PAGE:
A common start time and end time for all drone actors that satisfy and for some small numbers and .

An assignment that assigns each drone identified by in a unique characteristic configuration vector in .

For each drone identified as in , a smooth trajectory from to that respects the quadrotors’ motion constraints, the flight space boundary and interagent collision constraints.
Our preliminary results showed that it is possible to optimize and for energy consumption. In this work, however, we assume and are given and focus on the goal assignment and trajectory generation problem.
We address the trajectory planning problem in two steps: (i) goal assignment and (ii) trajectory generation. As in [4, 5], we employ a collision resolution strategy in the second step, but we additionally enforce a common start and arrival time, as well as the smoothness of the resulting collisionfree trajectories to achieve smooth and coordinated transitions.
IiiB Goal Assignment
We formulated the goal assignment problem as a combinatorial optimization problem. In our application, the assignment
aims to maximize the smoothness of trajectories generated in the next step. More complicated swarm transition objectives can be defined, such as minimizing the likelihood of collisions. However, in this case, the cost function of one assignment depends on how other assignments are made, making it a challenging nonlinear optimization problem.If we denote the cost of assigning to as , the mapping can be found by solving the linear assignment problem
(7) 
using the Hungarian algorithm [8]. To obtain the assignment cost , we solve a simplified minimum snap trajectory generation problem as in [9], for which only state continuity constraints are enforced. We then take the optimal cost function value of that problem as the assignment cost, namely, T_α,β(⋅)∫_t_s ^t_e (T_α,β^(4)(τ))^2 dτ J_a(r_1^α,r_2^β) = T_α,β^(p)(t_s) = T_d,1^(p)(r_1^α, t_s) T_α,β^(p)(t_e)=T_d,2^(p)(r_2^β, t_e), with . Note that is the transition trajectory assigning to parametrized with a single polynomial curve of order in each direction
(8) 
where is the coefficient vector.
Following [10], the optimization problem in (7) can be written in quadratic form, given as x_α, β^n 12 x_α, β^n^T H x_α, β^n H(x_α, β^n, r_1^α, r_2^β)= 0, where is the hessian of the minimum snap cost function with respect to the decision variable and denotes the state continuity constraints in (7). Note that this problem is fast to solve, making it a suitable cost function for the linear assignment problem.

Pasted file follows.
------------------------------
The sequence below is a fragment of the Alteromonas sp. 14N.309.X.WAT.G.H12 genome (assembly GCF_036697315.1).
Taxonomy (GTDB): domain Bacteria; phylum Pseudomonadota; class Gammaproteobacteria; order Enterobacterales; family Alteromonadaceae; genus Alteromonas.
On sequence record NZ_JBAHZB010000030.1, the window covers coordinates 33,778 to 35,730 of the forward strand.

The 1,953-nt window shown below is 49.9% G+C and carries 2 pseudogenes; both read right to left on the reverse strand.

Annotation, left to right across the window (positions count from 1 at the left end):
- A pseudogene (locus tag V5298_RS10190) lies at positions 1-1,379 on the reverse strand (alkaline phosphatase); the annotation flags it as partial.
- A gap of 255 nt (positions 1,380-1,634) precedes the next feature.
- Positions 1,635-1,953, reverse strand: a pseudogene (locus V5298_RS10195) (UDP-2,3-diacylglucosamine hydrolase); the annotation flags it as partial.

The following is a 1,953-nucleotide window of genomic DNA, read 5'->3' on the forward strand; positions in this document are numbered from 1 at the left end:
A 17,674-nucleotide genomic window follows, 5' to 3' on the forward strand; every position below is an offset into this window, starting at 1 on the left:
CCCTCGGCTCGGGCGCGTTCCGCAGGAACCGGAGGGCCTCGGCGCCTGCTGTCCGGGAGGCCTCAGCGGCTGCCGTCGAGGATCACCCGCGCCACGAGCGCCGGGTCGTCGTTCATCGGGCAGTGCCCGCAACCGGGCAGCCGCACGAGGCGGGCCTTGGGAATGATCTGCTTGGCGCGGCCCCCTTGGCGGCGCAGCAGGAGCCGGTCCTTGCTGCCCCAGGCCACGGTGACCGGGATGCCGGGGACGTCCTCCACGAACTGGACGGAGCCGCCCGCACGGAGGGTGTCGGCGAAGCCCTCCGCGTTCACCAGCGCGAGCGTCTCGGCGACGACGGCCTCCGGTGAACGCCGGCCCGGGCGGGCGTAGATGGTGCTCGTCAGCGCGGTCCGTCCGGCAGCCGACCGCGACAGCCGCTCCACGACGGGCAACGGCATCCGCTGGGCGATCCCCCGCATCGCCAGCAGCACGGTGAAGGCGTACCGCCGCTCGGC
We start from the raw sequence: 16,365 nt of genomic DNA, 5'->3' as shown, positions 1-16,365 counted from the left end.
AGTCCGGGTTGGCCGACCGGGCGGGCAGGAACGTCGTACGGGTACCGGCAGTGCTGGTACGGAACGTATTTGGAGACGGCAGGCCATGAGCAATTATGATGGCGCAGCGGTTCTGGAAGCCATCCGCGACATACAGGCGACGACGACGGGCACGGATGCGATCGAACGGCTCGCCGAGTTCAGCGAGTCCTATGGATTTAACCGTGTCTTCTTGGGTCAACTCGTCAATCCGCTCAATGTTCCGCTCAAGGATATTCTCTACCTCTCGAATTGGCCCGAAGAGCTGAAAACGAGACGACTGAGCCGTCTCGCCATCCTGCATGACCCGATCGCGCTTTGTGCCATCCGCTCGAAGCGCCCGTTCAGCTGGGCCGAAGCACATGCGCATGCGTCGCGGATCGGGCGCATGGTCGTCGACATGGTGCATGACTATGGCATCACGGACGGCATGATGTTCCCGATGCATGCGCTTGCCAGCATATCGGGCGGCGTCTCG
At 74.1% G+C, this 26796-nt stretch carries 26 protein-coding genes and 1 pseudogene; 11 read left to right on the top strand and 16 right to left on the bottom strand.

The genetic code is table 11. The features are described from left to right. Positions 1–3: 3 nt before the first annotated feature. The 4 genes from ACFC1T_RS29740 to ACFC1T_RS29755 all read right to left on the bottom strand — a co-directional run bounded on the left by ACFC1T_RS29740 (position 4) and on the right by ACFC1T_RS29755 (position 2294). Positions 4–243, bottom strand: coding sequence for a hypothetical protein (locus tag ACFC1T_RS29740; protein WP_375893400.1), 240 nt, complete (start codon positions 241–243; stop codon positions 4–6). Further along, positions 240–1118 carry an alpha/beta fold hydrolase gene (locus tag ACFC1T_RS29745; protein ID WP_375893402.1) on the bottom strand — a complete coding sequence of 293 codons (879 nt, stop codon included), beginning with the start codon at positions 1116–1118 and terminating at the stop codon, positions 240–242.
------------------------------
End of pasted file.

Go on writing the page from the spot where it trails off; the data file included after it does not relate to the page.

IiiC CollisionFree Smooth Trajectory Generation
Given , and the assignment , we aim to find a smooth and collisionfree trajectory for each drone. Inspired by [11], we decouple the problem into subproblems to avoid accounting for the collision constraints in a large joint space. However, our proposed algorithm consists of two steps: (i) find a dynamically feasible candidate trajectory for each drone denoted as and (ii) iteratively resolve collisions in (if any) in a sequential manner to obtain . In what follows, we parametrize both candidate and collisionfree trajectory as in (8) denoted as and respectively.
IiiC1 Generating Candidate Trajectories
To generate candidate trajectories for the assignment , we solve the full minimum snap problem in [9] for each drone. This problem is the same as (IIIB) if we let and but with an additional set of state constraints that bound each drone’s position and higher order states at each discrete time step . with , and ,
IiiC2 Iterative Collision Resolution
Given the candidate trajectories , we construct a directed collision graph . A vertex represents the drone identified by , and an edge , points from to , indicating a collision between and . For any edge , we force the collision avoidance maneuver to be executed solely by drone , while drone follows its intended path. Our goal is to remove all edges by finding a collisionfree trajectory for drone .
In particular, we find by penalizing its difference from with additional ellipsoid collision constraints, given as. Define and to be the set of equality constraints and inequality constraints in (LABEL:eq:SmthTrajGen), respectively. Then, the collision avoidance problem for drone is given as
x_s^n ∑_k=1^K e_k^n^TWe_k^n H(x_s^n, r_1^n,M(r_1^n) )= 0 F_k(x_s^n)⩽0, k=1,2,…,K. ——E^1(T_s^n&(t_k)  T_c^m(t_k))——_2^2⩾2, where , specifies the ellipsoid collision boundary as in [12], and (, ) are as previously defined. The deviation of drone at time is given by . The weighting matrix is a positive definite diagonal matrix trading off the deviation in each direction. Note that we can write for any polynomial trajectory with a suitable matrix that depends only on . Therefore, the cost function and collision constraints in (IIIC2) can be written in quadratic form in .
We solve (IIIC2) sequentially for drones in in decreasing order of the amount of outbound edges. If an optimal solution is found for , we remove all of its outbound edges; otherwise, in cases where the problem is temporarily infeasible or hard to find a solution (e.g., other drones are not in favourable positions), we skip to the next drone. This procedure is repeated until either is empty or the maximum iteration is exceeded.